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The Fury

Posted : 6 months, 2 weeks ago on 4 February 2018 04:02 (A review of The Fury (1978))

A clear signpost for Brian De Palma’s transition away from the more experimental early half of his career and towards the more coherent latter half, The Fury still plays out a smorgasbord of ideas thrown against a wall and waiting to see what sticks. Pumped full of so many detours and tonal changes that it’ll spin you around just as violently as John Cassavetes during the final scene, The Fury is an entertaining mess. But it’s never less than a mess.

 

De Palma’s prior film, Carrie, has its own moments of kitsch and twisted comedy, but the brutality and homerun of its ending smooth over any inconsistencies there, and that trick is not repeated here. The Fury is ostensibly about a pair of teenage psychics being studied and trained for weaponized use by a secret government organization during the Cold War, but it takes its sweet time getting not only to that plot point but happily diverts with a plethora of car chases, violent shootouts, and other distracting episodes.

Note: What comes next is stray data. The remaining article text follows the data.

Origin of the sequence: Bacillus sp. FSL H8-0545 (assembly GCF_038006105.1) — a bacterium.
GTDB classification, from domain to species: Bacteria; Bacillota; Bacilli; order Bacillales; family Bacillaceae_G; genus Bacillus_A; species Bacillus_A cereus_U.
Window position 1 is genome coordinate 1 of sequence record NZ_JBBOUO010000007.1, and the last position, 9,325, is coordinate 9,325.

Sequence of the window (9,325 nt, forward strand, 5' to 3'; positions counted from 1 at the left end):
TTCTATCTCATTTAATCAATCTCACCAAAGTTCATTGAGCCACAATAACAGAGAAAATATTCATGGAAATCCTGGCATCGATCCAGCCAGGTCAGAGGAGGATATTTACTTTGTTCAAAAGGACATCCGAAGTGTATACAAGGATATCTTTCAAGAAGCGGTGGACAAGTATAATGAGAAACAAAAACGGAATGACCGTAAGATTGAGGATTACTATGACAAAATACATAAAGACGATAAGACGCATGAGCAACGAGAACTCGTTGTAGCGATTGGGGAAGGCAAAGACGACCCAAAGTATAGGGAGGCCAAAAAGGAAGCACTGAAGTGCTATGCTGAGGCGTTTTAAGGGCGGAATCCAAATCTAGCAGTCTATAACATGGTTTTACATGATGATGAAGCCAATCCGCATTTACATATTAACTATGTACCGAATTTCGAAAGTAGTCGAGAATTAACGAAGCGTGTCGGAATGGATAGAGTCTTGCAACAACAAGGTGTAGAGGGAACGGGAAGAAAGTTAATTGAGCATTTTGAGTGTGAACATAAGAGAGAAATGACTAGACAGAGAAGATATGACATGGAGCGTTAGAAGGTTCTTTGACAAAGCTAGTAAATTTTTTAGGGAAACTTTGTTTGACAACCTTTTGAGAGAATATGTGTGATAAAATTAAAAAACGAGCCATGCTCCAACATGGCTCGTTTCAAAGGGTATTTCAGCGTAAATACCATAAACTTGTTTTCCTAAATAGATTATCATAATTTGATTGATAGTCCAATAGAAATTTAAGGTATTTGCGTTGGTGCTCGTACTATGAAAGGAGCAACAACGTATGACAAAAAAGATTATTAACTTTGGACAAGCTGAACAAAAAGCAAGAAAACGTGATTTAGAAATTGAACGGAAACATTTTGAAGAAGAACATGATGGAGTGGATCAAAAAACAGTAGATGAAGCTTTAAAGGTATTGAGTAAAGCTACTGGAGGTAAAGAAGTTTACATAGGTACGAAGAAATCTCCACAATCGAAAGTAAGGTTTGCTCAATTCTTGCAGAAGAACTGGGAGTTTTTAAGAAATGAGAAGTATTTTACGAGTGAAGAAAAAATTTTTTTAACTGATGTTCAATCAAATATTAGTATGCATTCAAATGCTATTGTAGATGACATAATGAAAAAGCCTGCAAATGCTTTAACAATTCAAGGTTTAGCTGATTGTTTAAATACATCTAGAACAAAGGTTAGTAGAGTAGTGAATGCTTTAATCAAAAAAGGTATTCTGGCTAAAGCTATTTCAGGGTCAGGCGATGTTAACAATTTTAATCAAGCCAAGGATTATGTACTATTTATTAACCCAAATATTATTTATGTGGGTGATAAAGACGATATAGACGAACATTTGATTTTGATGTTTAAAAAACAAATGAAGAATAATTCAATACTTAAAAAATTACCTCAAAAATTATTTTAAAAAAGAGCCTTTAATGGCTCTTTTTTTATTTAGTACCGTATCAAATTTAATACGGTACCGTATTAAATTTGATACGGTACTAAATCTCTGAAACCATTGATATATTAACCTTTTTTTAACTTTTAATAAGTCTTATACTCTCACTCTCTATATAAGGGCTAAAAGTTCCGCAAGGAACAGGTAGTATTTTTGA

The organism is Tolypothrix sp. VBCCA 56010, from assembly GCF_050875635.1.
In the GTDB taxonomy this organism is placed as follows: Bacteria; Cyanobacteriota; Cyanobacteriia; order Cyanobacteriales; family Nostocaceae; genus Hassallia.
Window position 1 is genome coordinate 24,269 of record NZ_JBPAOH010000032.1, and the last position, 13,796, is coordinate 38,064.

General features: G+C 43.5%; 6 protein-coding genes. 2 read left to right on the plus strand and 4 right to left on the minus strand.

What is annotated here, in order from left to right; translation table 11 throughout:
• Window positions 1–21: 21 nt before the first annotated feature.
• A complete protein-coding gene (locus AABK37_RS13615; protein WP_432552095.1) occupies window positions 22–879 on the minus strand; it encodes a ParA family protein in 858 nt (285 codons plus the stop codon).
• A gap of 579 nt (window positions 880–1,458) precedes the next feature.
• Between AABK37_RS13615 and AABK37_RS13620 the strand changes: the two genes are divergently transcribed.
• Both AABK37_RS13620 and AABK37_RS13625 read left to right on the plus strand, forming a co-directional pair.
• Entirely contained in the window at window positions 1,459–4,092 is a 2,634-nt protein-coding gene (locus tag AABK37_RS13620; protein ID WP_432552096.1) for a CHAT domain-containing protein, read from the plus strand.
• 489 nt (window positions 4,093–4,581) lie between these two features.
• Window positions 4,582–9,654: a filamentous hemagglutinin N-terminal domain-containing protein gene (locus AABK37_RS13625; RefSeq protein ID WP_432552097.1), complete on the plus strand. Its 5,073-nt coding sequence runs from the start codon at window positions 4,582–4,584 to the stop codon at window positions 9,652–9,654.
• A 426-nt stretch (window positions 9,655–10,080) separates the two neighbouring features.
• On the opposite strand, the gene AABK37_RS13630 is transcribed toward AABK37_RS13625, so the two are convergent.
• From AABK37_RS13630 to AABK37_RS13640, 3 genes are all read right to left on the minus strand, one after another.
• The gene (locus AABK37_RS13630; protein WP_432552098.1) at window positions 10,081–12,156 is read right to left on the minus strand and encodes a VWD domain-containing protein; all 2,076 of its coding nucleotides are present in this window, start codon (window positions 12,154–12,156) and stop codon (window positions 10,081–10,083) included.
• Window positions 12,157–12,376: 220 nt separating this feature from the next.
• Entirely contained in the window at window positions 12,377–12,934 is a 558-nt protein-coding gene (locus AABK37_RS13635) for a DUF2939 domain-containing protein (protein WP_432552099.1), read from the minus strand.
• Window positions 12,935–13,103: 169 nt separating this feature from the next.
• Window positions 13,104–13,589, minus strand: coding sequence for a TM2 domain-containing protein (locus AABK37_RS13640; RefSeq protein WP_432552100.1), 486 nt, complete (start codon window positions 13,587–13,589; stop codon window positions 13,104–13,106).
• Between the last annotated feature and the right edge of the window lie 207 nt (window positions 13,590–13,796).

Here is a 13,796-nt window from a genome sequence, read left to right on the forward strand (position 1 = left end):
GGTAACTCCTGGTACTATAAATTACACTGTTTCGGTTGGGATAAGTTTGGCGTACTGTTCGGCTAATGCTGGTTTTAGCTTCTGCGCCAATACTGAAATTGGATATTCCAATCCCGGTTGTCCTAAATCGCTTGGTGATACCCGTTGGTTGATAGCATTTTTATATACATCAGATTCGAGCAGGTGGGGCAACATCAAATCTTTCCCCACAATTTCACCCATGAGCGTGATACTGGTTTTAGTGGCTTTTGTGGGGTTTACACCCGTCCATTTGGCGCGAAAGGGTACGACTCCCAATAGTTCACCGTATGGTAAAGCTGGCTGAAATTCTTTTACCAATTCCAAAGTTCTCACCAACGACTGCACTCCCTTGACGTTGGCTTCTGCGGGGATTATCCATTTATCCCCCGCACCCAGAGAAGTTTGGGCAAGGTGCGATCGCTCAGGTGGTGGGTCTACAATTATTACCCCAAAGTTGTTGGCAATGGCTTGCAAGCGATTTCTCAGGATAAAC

The main plot becomes something of an afterthought routinely, and such an afterthought that the third act becomes something of a rush job. The film has teased our two main characters eventually meeting up and unleashing havoc, but there’s no great or satisfying payoff to that tease. De Palma’s sexual hysterics here play out like a particularly horny and gore-obsessed teenage boy struggling to tell a story without getting too distracted by diversions playing into those twin interests.

 

We’re promised a thriller, and we get in spots, but we also get bloody gore, subpar espionage scenes, and misplaced comedic interludes that play in such discordant notes with the rest of the film that make your head tilt in confusion. We open with a psych-out of terrorists storming the beach to break-up a father/son pair, but they forgot to factor in that the father is played by Kirk Douglas. Spartacus won’t go down until the final frame, if he goes down at all. It’s all an elaborate copout, and one made to setup Cassavetes with a dead arm that’s a glaringly obvious symbol for a type of castration.

 

Look, no one would ever accuse De Palma of subtlety, and I won’t even try. Then the son, Andrew Stevens mostly asked to glare and flex, becomes a trained attack dog and bored demigod that is ripe for a rage against the machine, and so it goes on and on. Throw in Amy Irving as the distaff half of the teenage psionics, Charles Durning as a shady institute’s head, and Carrie Snodgress as a rebellious nurse, and you’ll begin to see why this thing is more entertaining than it is coherent.